Stately Tudor homes resting on wide swaths of green and preserving a piece of the city’s colonial days have emerged as prized properties in Singapore, according to the Wall Street Journal.
The houses, called black-and-whites because of their whitewashed exteriors and black-stained timber details, are especially favored by wealthy expatriates.
Distinctive Eastern influences have been added to the design to conform to life in the tropics: broad verandas, wide eaves and tall shutters to keep out the sun’s glare, the report noted.
“They are the perfect answer for people looking for a bit of greenery and some space,” Diana hua, a Singapore guide, was quoted as saying.
“They offer a different lifestyle.”
The houses, which can be found in central areas such as Nassim Road and the upscale Goodwood Hill and coastal settlements in Seletar and Sembawang, vary in size.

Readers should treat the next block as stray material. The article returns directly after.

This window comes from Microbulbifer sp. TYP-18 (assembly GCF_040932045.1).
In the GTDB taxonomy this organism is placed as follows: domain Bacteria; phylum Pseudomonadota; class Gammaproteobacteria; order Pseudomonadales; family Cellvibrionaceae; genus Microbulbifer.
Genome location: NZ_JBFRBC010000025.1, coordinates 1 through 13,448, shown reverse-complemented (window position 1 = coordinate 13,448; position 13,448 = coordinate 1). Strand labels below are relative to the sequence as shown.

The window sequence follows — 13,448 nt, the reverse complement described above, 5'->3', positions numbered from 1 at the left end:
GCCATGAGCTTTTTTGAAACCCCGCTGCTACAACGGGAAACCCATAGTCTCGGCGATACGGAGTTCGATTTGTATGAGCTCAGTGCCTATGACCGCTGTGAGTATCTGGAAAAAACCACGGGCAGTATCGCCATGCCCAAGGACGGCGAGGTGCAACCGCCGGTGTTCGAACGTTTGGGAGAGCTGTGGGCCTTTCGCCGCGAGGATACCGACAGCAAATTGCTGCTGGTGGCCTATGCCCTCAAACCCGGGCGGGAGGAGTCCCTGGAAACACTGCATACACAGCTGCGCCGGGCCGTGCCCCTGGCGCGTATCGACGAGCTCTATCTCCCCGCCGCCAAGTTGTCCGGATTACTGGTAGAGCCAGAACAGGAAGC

More exclusive villas range from about 8,500 to 11,000 square feet, while townhouses and one-story homes in the same style start at about 2,000 square feet.
“There aren’t many black-and-white-houses available for sale that are freehold,” a property owner was quoted as saying.
Many old properties have been torn down to accommodate development. Some that remain have been converted into offices, restaurants and galleries.
Built primarily by the British from the late 19th century until World War II, the black-and-whites once housed high-ranking officials, military men and the society’s elites.
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